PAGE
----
Once operations have started, the CONAGUA will be the only party authorised to gather information from the local and regional monitoring grids. It will use such information to prevent any unintended changes to the water's characteristics. If the CONAGUA identifies a change in the water's characteristics set out in the water base line, it may order the suspension of extraction activities to investigate further the cause of such alterations. As mentioned above, if the source of the alterations is found to be the development of the shale oil project, the responsible company must restore the water's conditions to those outlined in the water base line, including – when applicable – remediating the environmental damage under the Federal Environmental Liability Law.

Finally, when the fluid return percentage is below 15% of the total volume injected or used for the shale oil extraction process, the responsible party must:

  • suspend activities in order to assess the causes of this situation; and
  • apply the relevant corrective measures to re-establish the project's optimal operations conditions.


The guidelines may still be modified and updated, as they are subject to the applicable public consultation process. However, they provide a glimpse of the ASEA's and the CONAGUA's preliminary approach to shale oil projects with regard to water resources and environmental protection. To date, a more conservative approach has been taken, and companies should expect the ASEA and the CONAGUA to maintain this position throughout the discussions on these guidelines and the enactment of future provisions.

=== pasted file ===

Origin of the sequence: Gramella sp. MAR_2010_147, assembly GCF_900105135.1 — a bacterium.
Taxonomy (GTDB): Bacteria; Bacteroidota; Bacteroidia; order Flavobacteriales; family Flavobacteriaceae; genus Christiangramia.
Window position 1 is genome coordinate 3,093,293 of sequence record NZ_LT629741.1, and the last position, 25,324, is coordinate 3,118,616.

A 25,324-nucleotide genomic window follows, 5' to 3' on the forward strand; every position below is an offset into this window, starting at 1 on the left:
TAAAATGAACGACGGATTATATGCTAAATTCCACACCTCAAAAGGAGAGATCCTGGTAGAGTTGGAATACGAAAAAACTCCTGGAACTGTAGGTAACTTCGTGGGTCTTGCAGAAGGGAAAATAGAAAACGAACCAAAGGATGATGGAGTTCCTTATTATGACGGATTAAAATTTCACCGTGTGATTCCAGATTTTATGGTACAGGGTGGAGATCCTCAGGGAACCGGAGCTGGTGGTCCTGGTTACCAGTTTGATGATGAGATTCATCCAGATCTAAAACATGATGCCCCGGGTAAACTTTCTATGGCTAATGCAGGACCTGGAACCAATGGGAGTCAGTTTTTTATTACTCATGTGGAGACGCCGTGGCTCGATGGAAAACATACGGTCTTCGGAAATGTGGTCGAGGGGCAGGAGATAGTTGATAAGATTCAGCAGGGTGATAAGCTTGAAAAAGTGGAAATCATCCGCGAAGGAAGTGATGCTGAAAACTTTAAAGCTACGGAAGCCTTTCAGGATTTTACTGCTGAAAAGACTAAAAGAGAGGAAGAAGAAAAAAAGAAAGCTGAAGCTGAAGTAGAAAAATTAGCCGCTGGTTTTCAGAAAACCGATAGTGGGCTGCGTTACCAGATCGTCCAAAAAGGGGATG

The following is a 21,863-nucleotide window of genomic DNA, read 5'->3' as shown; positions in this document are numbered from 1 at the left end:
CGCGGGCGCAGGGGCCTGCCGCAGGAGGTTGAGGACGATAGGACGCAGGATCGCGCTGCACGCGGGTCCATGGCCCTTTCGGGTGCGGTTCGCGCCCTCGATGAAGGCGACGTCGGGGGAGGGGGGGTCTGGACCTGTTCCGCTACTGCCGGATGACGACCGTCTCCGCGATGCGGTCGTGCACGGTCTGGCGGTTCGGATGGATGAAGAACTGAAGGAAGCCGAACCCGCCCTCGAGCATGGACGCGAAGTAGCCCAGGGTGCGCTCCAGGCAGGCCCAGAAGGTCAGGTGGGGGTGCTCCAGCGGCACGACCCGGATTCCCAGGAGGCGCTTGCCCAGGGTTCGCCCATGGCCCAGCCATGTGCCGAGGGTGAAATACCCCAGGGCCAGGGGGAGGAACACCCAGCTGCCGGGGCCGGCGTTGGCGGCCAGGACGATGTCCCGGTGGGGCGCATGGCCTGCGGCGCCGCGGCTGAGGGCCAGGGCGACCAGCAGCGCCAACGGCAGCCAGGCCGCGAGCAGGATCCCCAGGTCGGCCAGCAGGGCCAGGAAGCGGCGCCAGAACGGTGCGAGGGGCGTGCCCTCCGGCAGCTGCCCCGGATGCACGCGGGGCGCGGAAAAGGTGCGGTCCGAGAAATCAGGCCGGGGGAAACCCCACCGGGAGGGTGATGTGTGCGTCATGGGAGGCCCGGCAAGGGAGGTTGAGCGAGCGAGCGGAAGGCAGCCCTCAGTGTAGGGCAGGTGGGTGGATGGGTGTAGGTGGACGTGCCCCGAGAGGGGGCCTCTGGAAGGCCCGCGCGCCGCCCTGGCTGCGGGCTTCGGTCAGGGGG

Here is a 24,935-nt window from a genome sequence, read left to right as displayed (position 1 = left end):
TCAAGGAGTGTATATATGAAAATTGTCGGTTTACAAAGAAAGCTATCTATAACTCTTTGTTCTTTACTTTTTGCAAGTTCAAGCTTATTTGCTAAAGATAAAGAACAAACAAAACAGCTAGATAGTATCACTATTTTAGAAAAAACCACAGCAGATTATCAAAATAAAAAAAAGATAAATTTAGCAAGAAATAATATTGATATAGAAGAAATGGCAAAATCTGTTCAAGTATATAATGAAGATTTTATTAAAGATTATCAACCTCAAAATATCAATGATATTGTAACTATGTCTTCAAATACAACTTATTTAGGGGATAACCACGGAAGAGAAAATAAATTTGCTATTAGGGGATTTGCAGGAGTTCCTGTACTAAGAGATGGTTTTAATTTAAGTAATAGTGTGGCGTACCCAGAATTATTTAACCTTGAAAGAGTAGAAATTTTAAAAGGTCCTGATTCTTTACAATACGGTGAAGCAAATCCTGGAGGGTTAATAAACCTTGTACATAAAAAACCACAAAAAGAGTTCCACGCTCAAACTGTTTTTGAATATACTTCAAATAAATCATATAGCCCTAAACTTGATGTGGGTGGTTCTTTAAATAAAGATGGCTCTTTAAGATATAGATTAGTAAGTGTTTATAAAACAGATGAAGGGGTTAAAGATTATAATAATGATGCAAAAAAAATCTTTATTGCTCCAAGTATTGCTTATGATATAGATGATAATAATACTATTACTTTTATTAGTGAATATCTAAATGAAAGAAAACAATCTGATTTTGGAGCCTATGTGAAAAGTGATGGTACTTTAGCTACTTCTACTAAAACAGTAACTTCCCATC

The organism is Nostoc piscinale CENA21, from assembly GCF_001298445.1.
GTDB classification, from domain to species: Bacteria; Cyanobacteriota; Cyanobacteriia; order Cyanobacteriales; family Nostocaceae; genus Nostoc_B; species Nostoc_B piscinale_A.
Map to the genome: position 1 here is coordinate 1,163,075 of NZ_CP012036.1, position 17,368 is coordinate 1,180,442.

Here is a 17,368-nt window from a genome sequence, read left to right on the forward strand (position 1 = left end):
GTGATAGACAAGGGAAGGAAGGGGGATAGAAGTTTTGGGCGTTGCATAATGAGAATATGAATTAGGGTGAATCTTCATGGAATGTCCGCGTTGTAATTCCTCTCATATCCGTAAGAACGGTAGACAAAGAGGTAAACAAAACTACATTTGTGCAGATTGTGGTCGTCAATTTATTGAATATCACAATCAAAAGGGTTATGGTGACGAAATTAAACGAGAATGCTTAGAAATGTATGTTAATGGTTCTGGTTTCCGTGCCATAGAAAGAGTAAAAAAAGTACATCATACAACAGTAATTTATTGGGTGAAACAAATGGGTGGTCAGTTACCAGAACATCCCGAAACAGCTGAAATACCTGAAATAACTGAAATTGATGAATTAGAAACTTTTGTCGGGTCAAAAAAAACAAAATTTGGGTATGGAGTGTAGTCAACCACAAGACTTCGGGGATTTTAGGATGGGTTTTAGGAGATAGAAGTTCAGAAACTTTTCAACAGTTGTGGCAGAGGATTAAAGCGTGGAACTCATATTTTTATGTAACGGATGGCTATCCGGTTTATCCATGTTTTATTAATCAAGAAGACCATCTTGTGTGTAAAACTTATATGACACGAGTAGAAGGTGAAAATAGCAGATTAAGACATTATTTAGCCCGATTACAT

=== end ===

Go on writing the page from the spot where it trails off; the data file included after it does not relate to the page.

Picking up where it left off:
For further information on this topic please contact Brenda A Rogel Salgado, Jeanett Trad Nacif, Juan Francisco Torres Landa or Mario Jorge Yanez at Hogan Lovells BSTL, SC by telephone (+52 55 5091 0000) or email ([email protected], [email protected], [email protected] or [email protected]). The Hogan Lovells BSTL, SC website can be accessed at


(1) 'Extraction areas' are defined under the guidelines as any portion of the contractual area where the unconventional deposit has the greatest potential for its thickness, natural fractures or other conditions.